Engage Your Customers with Your Brand - dummies

Engage Your Customers with Your Brand

By Bob Kelleher

Just as employee engagement is more important than employee satisfaction, so, too, does customer engagement trump customer satisfaction. A satisfied customer will supply a positive review of your company if asked, but an engaged customer will go out of her way to “brand” her satisfaction with your product.

Apple is great at getting customers to live their brand. But it’s not the only one. BMW, Southwest Airlines, Harley-Davidson — these are all companies whose customers live their brand. What’s their secret? In a word, it’s engagement — but in this case, customer engagement.

As an extreme example, a person who owns a Harley-Davidson motorcycle may be satisfied. But a person who has a Harley-Davidson tattoo on his forearm? That guy’s engaged.

Here’s an example of the power of an engaged customer. A few years back, a passenger on a Southwest Airlines flight made a video recording of an airline flight attendant singing a country song as part of her “buckle up” spiel. The passenger then uploaded the video to YouTube. Since then, millions of people have watched the video.

Think of the marketing benefits, not just from a product branding standpoint but from an employment branding perspective. In addition to showing how fun it is to fly on Southwest, the video demonstrated that working for the company is so great, people sing on the job! And it didn’t cost Southwest a dime.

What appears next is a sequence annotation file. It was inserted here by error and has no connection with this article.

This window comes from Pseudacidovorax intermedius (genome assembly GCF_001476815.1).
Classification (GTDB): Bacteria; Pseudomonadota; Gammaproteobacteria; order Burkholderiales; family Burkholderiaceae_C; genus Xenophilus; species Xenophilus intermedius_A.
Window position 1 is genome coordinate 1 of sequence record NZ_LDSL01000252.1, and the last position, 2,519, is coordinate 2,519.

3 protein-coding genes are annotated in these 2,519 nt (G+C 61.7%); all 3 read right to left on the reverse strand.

Of course, disengaged customers are equally powerful. Take Dave Carroll, who spotted a United Airlines bag handler mishandling his guitar, causing it to break. Carroll sought reimbursement from United, but he received only denials and, ultimately, a rejection. Frustrated, Carroll wrote a song titled “United Breaks Guitars,” created a video for it, and uploaded it to YouTube.

Soon, close to 13 million people had watched it. Carroll subsequently appeared on several major media outlets, released follow-up videos, and even published a book. United, on the other hand, faced a PR nightmare. In the end, United was forced to offer an apology and reimburse Carroll for his loss. Oh, and the company now includes “United Breaks Guitars” as a customer-service training video.

The point? Social media is not going away . . . and if you don’t take control of it, it can take control of you!